The Toronto Maple Leafs are one of the most exciting young teams in the NHL. This season they reached the playoffs for just the second time in a decade and gave the top-seeded Washington Capitals all they could handle in a first-round thriller. The Maple Leafs bowed out after six games, but anyone who watched that series with the Caps knows that the future is bright is Toronto.
Their role in the expansion draft with the Vegas Golden Knights is not going to be nearly as exciting.
It will likely be another depth pick here for the NHL’s newest franchise. Those are important, I get it, but headlines will not be written over the Golden Knights’ selection from Toronto. In fact, it’s entirely possible that Vegas general manager George McPhee may not even take one of the three or four best players available, as our Larry Fisher told you last month.
That doesn’t mean you shouldn’t be invested, though. And that doesn’t mean you shouldn’t know who the Golden Knights are looking at. But you do have to do your reading here. We’re the only ones talking straight to VGK fans. Here are four Maple Leafs Vegas fans should know.
Here is the player a little bit further down the list referenced above. There are currently better players on the Toronto roster who may be exposed to the expansion draft than Fehr. That may not matter.
If Maple Leafs GM Lou Lamoriello decides he has more players he wants to retain than protected spots available, he may throw a late-round pick McPhee’s way for the courtesy of staying away from certain guys. It’s easy to see Vegas agreeing to that scenario. Fehr knows McPhee well from the nine years he spent in Washington. He’s also an alum of the Brandon Wheat Kings, the Western Hockey League team for which Vegas assistant GM Kelly McCrimmon once held every job imaginable.
Those relationships are a plus of course, but there’s no ignoring that Fehr is past his prime. At 31 years old, he’s a competent player but unlikely to make a measurable impact on the club. The draft pick is the critical piece here. Anything beyond that is a bonus for the Golden Knights.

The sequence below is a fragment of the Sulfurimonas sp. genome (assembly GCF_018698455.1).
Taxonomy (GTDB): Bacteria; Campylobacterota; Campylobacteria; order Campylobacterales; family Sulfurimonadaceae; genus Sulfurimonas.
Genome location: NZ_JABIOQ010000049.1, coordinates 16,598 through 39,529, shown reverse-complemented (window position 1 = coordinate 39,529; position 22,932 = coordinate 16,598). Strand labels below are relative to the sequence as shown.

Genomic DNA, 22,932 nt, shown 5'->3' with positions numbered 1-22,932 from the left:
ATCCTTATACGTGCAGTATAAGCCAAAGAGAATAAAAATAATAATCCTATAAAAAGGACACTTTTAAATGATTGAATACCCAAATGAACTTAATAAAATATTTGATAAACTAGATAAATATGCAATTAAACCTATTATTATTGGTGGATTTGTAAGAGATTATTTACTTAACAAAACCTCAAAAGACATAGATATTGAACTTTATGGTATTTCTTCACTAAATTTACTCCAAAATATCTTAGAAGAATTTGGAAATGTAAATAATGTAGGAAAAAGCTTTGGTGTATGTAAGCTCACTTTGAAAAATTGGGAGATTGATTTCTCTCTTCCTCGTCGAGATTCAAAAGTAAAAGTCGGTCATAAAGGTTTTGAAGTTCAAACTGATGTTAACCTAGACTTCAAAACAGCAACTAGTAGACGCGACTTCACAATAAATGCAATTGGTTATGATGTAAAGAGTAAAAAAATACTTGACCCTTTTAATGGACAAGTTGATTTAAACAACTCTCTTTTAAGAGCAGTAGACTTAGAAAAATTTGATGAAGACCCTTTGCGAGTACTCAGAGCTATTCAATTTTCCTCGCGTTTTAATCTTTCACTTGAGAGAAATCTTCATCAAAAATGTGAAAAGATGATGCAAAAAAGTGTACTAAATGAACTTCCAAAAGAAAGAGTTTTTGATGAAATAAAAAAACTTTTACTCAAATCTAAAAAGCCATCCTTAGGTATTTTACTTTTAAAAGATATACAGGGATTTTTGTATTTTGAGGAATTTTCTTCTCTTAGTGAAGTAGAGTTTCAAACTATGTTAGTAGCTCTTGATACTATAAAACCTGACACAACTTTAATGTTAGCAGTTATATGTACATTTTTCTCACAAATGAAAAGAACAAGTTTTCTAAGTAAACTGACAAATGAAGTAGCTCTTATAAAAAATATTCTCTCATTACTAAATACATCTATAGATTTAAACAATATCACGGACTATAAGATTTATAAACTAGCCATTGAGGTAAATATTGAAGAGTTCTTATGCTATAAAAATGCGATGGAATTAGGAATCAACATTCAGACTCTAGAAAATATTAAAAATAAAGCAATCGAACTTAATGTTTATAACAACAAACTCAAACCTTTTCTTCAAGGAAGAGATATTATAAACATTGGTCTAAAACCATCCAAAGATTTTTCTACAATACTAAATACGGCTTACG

If Toronto goes with a 4-4 expansion draft strategy, and I think they will, Brendan Leipsic may be that player for whom they use a draft pick to protect.
He has just six games under his belt at the NHL level. In the AHL he’s showcased an impressive scoring punch with the Toronto Marlies. In 49 games this year he racked up 18 goals and 33 assists. As well as he’s performed with the Marlies, there simply may be too much talent at the forward position for the Maple Leafs for him to get his shot. That opportunity would certainly present itself in Vegas, but that doesn’t mean Lamoriello is ready to part ways with the 23-year-old.
Filling up the stat sheet in the NHL does not appear to be in Leipsic’s immediate future. He’d be a solid selection as far as role players go, and at the very least a nice addition to the Chicago Wolves franchise.
Like Leipsic, Josh Leivo is a player with limited NHL experience who has impressed in the American Hockey League. Also like Leipsic, he’s largely an unproven commodity and one that the Maple Leafs would prefer to not yet part with if they can help it.
At different times this year while with the big club, the 24-year-old was hampered by injury or a healthy scratch. He wasn’t on the ice long, but he certainly made the most of his time. Leivo played in 13 games for the Maples Leafs this season, and in his nine games between Feb. 14 and March 23, he tallied a pair of goals and eight assists.
Leipsic or Leivo to the Golden Knights may end up being the choice that McPhee has to make. If that’s what ends up happening, I’ll go Leivo. He’s got four inches and 25 pounds on Leipsic and I think his ceiling as a go-to scorer in the NHL is considerably higher.
I’d like to be able to type Connor Carrick’s name here. I really would. But I think he ends up being protected by the Maple Leafs. VGK fans should read up on him anyway.
Martin Marincin is no slouch, though. He’s not the top name on this list, but 6-foot-4, 210 pounds on the back-end of the inaugural Vegas blue line isn’t a terrible place to start. He’s unlikely to help out anybody’s fantasy hockey roster but his penalty killing prowess is not something McPhee is going to get just anywhere.
If Vegas wants the 25-year-old former second-round pick, it will cost them $1.3 million for one season. If the options are thin by the time McPhee has to make his Toronto pick, Marincin is a safe and sensible way to go.